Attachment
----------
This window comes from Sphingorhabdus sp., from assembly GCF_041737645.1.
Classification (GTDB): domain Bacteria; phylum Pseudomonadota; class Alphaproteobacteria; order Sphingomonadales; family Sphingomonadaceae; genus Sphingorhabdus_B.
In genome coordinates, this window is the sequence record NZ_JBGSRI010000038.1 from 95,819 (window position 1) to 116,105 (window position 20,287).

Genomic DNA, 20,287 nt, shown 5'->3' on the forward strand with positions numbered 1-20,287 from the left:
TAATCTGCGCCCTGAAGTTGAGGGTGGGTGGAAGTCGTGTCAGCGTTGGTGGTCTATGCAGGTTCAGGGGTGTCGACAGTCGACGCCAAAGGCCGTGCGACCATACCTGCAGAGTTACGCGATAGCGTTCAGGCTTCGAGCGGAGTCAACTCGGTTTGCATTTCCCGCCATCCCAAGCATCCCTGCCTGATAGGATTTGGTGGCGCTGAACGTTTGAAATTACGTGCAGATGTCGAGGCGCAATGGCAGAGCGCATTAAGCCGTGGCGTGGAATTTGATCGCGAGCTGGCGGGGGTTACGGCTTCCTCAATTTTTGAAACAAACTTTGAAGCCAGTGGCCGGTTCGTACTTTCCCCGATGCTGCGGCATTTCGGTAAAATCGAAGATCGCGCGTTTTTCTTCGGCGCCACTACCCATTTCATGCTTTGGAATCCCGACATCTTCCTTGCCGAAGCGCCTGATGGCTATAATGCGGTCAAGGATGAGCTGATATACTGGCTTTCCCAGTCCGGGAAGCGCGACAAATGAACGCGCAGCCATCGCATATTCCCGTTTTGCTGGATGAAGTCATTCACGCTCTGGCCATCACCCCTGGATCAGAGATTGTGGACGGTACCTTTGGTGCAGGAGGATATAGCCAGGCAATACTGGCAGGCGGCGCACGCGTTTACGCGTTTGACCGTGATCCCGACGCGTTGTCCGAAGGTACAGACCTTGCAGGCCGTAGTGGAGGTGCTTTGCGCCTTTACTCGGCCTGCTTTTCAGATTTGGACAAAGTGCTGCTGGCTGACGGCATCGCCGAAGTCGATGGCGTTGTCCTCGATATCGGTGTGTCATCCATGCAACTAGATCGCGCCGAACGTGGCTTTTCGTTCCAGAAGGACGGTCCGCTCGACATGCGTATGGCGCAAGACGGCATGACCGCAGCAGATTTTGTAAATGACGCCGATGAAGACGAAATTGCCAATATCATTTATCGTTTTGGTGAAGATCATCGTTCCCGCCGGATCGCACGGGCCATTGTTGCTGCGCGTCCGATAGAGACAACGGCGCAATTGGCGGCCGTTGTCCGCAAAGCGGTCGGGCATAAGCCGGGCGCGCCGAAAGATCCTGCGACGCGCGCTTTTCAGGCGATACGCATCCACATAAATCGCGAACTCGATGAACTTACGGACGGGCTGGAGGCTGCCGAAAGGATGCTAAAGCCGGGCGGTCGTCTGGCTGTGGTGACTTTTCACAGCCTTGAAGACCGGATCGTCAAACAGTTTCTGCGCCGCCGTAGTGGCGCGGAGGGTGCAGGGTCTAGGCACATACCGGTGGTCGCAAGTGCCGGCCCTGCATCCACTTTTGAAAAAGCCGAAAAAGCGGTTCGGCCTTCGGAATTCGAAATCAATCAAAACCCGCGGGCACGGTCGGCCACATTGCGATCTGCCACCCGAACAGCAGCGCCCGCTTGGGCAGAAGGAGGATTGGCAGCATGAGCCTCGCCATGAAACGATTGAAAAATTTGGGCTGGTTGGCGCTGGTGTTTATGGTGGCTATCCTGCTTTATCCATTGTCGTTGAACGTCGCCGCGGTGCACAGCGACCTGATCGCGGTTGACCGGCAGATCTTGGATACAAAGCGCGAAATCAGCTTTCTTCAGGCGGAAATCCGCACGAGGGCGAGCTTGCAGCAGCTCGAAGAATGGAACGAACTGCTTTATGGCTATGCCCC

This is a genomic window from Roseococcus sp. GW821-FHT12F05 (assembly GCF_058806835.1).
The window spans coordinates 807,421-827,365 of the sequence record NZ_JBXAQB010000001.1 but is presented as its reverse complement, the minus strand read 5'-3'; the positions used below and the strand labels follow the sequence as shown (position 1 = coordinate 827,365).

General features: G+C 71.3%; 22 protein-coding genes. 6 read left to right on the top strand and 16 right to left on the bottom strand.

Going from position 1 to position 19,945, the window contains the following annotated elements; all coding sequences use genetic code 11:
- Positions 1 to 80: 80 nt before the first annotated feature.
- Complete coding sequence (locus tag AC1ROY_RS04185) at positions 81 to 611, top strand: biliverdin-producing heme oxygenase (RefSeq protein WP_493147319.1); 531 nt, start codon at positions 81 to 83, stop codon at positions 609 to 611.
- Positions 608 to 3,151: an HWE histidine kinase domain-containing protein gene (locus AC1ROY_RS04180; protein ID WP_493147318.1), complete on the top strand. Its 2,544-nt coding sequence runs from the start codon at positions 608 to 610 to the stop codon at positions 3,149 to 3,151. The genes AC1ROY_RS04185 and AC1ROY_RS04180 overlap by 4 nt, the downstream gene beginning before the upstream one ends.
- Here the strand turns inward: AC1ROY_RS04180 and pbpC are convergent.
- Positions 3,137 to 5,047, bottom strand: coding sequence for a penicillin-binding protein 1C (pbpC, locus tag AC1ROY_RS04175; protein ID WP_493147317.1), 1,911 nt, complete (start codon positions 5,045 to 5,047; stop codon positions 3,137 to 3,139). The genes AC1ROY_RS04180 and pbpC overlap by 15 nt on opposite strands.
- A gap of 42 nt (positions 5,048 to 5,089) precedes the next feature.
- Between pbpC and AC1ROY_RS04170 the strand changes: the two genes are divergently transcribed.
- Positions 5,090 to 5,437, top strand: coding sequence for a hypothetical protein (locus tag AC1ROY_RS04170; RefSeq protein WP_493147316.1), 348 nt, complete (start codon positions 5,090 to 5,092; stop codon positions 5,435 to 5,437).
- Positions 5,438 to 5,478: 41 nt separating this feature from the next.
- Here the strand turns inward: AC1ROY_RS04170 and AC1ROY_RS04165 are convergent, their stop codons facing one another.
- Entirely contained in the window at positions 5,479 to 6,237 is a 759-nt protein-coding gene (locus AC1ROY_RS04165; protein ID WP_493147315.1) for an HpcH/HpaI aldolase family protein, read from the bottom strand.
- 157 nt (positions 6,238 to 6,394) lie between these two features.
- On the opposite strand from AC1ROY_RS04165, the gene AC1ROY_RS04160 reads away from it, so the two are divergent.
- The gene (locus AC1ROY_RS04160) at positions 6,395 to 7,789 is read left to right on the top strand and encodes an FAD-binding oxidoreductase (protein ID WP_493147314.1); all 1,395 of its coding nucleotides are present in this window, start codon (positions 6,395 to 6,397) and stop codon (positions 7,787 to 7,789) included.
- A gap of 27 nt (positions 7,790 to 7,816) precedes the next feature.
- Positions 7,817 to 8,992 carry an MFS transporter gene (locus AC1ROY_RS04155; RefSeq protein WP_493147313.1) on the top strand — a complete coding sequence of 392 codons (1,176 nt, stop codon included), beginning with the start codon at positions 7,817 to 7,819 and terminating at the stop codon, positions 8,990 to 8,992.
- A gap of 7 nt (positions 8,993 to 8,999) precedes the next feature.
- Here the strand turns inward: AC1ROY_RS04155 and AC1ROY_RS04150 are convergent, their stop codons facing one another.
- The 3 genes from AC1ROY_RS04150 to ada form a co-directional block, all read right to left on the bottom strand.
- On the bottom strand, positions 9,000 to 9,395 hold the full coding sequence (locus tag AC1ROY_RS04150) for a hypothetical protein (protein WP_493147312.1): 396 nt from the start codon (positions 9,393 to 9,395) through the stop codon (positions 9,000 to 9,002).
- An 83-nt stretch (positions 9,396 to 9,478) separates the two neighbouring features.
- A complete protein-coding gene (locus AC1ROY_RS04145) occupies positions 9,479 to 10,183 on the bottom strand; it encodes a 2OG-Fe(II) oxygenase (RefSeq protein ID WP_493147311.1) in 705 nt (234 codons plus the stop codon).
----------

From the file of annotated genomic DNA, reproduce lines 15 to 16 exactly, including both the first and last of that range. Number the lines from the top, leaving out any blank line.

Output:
- A gap of 42 nt (positions 5,048 to 5,089) precedes the next feature.
- Between pbpC and AC1ROY_RS04170 the strand changes: the two genes are divergently transcribed.